People in Indian-administered Kashmir have observed the annual ‘Black Day’ on Sunday by organizing rallies against New Delhi’s rule over the disputed Himalayan Valley, Press TV reports.
Thousands launched protests and a general shutdown marking the annual Kashmir ‘Black Day’ on October 27. The occasion marks the day in 1947 when India landed its troops in the Himalayan region.
Almost all institutions and businesses remained closed, and traffic stayed off the streets in Srinagar and some other major towns of the Kashmir Valley.
Several separatist groups who oppose New Delhi rule over the Muslim-majority region had called for the strike and anti-India demonstrations.
The Indian government deployed thousands of extra troops in a bid to contain violent demonstrations, as Kashmiri leaders had planned to stage nationwide protests against New Delhi’s rule in the disputed region.
The developments come at a time when violence continues to wreak havoc with the troubled region.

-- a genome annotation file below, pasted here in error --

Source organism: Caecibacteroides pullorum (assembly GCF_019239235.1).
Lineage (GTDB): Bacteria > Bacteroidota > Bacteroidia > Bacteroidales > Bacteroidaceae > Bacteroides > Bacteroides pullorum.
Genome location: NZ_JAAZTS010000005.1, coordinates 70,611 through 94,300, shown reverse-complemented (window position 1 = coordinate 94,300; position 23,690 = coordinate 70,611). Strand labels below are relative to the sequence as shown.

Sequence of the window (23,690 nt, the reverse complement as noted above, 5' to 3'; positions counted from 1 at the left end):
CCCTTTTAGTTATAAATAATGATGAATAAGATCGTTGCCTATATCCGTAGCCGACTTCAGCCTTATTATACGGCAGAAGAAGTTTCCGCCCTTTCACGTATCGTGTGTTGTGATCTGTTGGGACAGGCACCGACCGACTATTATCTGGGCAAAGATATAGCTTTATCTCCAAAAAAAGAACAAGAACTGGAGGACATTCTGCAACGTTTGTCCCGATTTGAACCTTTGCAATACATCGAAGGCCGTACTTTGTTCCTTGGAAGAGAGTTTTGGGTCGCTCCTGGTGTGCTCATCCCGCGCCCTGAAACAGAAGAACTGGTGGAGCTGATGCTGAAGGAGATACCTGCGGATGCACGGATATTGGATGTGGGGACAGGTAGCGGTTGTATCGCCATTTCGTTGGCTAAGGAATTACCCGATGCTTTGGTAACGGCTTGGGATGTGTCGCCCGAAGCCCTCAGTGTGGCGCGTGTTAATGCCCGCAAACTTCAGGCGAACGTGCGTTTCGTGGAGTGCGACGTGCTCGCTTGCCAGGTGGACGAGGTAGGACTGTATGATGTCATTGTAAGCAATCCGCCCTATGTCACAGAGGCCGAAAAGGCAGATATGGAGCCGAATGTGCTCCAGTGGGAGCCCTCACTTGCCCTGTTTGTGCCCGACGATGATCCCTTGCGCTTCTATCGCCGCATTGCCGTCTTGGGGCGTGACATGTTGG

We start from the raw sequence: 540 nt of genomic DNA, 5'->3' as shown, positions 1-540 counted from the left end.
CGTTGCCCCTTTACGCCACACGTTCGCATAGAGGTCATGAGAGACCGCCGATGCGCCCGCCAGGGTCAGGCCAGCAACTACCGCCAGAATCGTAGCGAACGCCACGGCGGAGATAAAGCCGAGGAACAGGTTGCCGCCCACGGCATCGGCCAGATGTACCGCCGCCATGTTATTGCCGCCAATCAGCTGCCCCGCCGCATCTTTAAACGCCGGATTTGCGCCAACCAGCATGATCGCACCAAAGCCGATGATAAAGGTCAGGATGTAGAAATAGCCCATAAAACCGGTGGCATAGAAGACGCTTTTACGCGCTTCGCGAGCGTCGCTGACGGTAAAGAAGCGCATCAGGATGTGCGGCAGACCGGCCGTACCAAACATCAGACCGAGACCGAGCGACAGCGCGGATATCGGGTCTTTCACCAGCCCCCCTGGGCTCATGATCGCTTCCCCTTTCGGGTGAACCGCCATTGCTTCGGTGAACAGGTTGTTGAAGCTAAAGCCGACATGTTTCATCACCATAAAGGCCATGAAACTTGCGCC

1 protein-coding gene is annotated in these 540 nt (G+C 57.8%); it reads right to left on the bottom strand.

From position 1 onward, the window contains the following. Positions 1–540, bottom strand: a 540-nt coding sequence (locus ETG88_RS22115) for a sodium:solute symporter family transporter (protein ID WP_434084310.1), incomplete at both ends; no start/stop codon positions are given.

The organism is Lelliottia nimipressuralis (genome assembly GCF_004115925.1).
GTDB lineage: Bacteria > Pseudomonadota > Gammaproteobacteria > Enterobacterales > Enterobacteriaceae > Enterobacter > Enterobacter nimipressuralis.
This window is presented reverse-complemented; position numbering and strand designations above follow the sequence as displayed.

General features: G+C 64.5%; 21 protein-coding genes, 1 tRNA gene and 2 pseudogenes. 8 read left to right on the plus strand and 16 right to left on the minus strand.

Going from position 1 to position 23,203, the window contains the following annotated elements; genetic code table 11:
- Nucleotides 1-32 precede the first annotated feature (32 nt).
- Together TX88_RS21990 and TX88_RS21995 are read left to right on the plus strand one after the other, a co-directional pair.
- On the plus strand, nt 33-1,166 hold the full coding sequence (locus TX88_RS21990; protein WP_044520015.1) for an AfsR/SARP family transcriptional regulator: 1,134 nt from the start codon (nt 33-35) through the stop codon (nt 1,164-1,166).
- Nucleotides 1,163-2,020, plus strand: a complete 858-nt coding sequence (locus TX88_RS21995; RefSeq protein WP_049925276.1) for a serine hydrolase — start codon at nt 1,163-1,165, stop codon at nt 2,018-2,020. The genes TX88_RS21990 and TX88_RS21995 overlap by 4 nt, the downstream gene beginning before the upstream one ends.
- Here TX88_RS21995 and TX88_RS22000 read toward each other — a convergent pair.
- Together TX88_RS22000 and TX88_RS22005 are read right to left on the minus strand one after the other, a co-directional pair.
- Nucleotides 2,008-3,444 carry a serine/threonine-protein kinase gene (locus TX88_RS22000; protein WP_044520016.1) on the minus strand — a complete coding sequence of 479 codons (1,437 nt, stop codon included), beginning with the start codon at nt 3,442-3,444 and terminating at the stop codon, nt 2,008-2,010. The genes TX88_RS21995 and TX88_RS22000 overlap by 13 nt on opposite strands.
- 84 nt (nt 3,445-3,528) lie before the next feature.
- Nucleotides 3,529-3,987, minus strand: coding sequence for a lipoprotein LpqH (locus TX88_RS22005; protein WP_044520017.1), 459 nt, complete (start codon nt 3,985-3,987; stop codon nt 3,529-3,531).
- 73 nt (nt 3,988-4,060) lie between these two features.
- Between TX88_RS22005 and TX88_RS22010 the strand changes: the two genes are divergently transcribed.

Kashmir is one of the world’s most militarized areas and roughly half a million Indian forces are stationed across the valley.
The Kashmir valley has either been under curfew or shut down over the past years. Residents have been complaining about the shortage of food, medicine and other supplies.
Separatist leaders say the Indian government should hold security forces accountable for human rights violations in Kashmir.
Several regional and international rights groups, including Amnesty International, have called on India to take immediate steps to protect and respect human rights in the area.
Kashmir lies at the heart of more than 60 years of hostility between India and Pakistan. Both neighbors claim the region in full but have partial control over it.
Thousands of people have been killed in Kashmir over the past 20 years.